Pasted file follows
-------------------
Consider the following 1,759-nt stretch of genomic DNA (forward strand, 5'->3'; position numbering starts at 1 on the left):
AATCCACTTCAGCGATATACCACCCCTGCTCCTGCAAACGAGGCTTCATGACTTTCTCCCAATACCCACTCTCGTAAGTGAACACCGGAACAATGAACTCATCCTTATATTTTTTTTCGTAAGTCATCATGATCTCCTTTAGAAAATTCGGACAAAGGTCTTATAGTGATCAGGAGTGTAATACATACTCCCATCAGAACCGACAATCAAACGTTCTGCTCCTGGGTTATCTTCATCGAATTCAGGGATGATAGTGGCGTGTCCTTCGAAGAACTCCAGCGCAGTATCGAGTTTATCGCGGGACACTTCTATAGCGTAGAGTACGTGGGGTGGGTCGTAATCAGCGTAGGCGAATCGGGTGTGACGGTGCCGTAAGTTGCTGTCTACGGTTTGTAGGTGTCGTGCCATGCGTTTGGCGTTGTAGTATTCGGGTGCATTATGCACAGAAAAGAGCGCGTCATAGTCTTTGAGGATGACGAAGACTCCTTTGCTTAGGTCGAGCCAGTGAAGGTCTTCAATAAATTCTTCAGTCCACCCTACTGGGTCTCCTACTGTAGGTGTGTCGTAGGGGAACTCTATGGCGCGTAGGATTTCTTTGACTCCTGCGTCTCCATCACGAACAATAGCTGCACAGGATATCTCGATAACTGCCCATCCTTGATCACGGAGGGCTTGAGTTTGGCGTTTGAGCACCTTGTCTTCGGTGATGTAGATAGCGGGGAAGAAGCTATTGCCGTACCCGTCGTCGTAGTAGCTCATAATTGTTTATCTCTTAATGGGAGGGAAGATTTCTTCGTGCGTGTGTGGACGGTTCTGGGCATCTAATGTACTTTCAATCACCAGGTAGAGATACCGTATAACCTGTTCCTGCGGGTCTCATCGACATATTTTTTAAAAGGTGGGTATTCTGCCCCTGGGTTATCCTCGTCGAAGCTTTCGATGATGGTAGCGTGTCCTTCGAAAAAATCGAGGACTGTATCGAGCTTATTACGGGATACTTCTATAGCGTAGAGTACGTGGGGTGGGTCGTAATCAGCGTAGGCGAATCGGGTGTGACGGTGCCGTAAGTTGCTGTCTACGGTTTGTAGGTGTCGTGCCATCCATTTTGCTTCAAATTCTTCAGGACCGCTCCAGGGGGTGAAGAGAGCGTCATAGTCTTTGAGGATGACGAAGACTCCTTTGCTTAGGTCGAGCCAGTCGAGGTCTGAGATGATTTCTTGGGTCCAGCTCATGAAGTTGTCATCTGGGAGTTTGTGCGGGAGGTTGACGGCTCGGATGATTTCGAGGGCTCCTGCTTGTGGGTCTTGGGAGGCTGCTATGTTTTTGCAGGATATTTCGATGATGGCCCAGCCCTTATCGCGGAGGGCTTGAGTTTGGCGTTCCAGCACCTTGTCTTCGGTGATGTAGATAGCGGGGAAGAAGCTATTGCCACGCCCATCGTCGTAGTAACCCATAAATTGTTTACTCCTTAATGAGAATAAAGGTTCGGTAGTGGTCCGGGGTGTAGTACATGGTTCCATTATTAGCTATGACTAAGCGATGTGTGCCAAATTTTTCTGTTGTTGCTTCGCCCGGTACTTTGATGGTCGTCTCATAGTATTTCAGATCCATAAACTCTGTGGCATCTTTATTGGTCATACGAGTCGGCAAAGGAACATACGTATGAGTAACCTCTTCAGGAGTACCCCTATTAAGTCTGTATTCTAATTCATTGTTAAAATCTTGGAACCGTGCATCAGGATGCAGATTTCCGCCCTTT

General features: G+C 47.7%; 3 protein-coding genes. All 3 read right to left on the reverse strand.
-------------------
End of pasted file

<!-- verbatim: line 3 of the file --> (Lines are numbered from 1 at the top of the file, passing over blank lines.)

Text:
General features: G+C 47.7%; 3 protein-coding genes. All 3 read right to left on the reverse strand.